Frederick Gibberd

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Gibberd, Frederick


Born Jan. 7, 1908, in Coventry. English architect, city builder, and theorist.

Gibberd’s plan of the city of Harlow, a satellite city of London that began to be built in 1946-47, is noteworthy because of its clearcut system of neighborhoods (for 4,000 to 7,000 inhabitants), unified into regions (for 20,000 inhabitants) with social and shopping centers; this system is combined with a variety of picturesquely distributed buildings that harmonize with the natural surroundings. He has also planned the London Airport (1955-56), a number of residential complexes, industrial and public buildings, and a cathedral in Liverpool (1967).


Town Design. London, 1953. In Russian translation, Gradostroitel’stvo. Moscow, 1959.
References in periodicals archive ?
The project envisages the demolition of the current main library, designed in the early 1960s by Sir Frederick Gibberd, who was also responsible for the distinctive Roman Catholic Cathedral in Liverpool.
Guest speakers include architects Sir Frederick Gibberd and Sir Frank Baines.
The late architect Frederick Gibberd designed it to accommodate 1.
Discovery Park; and Kier North East, DEFRA, Frank Shaw, AECOM, Appleyards, Haden Young and Frederick Gibberd for Project ZEBRA@Lion House, Alnwick.
Jan Morris in Wales: Epic Views of a Small Country writes, "Their brochure [Liverpool Corporation] describing the project did not mention that it was in Wales at all, and the name of not a single Welshman appeared upon it: the water engineer was from Liverpool, the consulting engineers were from London, the landscape consultant was Frederick Gibberd, CBE, the contractors were from Wolverhampton and the fishery adviser from Aberdeen.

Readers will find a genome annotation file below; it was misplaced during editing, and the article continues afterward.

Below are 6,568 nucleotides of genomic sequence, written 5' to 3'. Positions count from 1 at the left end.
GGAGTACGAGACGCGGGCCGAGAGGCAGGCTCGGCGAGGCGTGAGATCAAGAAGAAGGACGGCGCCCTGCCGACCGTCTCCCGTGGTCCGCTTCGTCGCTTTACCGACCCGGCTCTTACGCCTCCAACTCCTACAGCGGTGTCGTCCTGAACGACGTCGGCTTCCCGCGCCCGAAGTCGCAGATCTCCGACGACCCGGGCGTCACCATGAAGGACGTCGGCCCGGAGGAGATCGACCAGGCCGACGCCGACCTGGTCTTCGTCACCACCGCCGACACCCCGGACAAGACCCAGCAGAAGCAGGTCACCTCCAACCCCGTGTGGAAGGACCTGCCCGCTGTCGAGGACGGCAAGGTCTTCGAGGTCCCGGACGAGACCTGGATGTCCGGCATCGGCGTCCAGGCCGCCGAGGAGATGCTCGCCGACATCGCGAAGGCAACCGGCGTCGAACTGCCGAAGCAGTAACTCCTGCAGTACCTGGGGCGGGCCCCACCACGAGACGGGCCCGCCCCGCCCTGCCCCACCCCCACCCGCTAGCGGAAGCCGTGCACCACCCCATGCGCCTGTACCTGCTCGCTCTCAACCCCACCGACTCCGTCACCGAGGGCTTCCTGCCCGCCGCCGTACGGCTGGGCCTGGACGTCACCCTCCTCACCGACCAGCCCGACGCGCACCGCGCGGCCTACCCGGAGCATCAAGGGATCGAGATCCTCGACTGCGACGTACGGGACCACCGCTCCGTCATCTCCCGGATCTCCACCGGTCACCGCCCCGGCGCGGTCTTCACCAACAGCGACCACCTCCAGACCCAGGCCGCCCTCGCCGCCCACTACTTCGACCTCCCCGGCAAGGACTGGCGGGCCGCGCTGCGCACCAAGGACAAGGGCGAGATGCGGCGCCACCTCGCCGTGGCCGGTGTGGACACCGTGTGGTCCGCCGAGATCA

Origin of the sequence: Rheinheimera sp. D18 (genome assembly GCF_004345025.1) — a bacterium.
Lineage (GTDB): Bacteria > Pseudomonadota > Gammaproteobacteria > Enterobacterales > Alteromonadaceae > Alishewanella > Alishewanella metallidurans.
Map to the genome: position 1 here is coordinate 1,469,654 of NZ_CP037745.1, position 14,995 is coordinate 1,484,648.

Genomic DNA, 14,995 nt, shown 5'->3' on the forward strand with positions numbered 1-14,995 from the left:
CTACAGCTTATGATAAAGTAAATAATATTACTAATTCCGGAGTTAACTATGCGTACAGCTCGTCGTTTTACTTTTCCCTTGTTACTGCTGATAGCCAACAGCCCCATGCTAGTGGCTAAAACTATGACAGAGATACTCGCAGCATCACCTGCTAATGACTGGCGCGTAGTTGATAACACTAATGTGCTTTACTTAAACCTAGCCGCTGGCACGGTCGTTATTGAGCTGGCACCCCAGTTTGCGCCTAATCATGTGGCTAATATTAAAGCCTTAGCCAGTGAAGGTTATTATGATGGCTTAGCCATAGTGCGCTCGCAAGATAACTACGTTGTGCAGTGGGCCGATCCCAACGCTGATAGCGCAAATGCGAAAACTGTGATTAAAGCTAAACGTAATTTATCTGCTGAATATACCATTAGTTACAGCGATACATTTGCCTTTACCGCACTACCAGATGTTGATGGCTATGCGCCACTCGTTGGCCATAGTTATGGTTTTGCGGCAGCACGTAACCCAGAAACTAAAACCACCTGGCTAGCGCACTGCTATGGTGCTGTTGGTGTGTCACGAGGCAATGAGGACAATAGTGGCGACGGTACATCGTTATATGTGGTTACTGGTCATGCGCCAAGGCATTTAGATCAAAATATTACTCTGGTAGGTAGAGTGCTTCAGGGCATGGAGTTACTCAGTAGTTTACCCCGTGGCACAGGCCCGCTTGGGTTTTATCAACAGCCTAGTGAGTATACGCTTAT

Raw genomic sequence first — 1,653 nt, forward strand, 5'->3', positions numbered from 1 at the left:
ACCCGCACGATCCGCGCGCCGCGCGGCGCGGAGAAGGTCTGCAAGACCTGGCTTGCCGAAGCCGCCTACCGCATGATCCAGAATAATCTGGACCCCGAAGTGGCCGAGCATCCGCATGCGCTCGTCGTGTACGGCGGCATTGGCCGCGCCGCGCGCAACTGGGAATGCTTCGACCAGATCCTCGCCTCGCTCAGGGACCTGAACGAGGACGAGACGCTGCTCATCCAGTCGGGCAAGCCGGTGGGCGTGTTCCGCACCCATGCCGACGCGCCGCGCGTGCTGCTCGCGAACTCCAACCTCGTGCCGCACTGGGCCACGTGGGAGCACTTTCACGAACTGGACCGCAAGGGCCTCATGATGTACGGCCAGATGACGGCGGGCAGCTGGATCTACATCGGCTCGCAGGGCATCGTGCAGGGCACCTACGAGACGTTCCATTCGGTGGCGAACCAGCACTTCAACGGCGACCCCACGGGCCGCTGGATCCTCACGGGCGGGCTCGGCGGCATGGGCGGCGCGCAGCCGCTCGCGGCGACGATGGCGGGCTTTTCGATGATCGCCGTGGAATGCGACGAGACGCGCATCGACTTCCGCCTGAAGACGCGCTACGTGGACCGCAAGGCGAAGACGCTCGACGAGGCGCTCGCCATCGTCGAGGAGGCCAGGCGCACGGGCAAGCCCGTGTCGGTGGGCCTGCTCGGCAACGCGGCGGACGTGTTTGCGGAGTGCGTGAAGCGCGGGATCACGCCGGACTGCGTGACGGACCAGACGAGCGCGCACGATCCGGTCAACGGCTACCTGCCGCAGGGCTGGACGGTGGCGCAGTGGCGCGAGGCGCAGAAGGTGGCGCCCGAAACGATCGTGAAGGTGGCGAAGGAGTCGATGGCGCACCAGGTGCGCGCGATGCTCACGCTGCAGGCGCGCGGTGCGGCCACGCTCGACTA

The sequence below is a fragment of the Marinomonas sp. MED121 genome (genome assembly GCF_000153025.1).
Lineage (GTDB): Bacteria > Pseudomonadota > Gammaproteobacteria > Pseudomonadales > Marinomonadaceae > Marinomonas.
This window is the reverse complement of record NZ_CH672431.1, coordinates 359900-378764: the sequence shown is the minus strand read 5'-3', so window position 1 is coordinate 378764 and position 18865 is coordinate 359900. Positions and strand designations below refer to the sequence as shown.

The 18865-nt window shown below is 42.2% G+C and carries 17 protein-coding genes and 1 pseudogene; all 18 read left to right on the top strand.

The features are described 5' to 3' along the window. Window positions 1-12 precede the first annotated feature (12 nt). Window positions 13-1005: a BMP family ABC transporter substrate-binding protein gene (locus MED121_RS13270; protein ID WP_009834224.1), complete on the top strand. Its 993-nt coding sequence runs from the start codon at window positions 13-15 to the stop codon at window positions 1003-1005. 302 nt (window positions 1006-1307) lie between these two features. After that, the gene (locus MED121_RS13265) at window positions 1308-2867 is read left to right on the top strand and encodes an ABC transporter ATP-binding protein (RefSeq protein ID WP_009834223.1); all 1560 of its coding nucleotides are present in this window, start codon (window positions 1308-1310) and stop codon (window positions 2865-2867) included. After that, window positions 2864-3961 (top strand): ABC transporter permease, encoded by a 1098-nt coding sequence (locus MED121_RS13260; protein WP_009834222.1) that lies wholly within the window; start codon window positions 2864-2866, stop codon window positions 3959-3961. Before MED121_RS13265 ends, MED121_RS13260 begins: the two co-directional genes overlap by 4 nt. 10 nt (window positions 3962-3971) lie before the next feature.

The impressive edifice, designed by Sir Frederick Gibberd, was completed in 1978 and beneath its prominent golden dome is a main hall which can hold almost 2,000 worshippers.
And his dismissal of the important work of Frederick Gibberd and Philip Powell on the 35 000 highly popular BISF Type Al steel-framed houses of the 1940s as 'architectural treatment' is just plain silly.
Designed by Sir Frederick Gibberd and consecrated in 1967, it was built on land adjacent to the pre-war crypt, the only completed part of Sir Edwin Lutyens's stupendous 1930 design.
It was designed by Sir Frederick Gibberd, architect of Liverpool Metropolitan Cathedral.
Devotional pub quizzers know the RC Cathedral was designed by an Anglican, Frederick Gibberd, and the Anglican cathedral designed by an RC, Giles Gilbert Scott.
These wartime two-storey prefabricated homes were designed by famous English architect and town planner Sir Frederick Gibberd (1908-1984), from Coventry, who was the brains behind Liverpool's RC Cathedral and Heathrow Airport (Terminals 1, 2, and 3).
It was to become but part of the present cathedral, designed by Sir Frederick Gibberd and consecrated on May 14,1967, but it is a magnificent fragment of what might have been.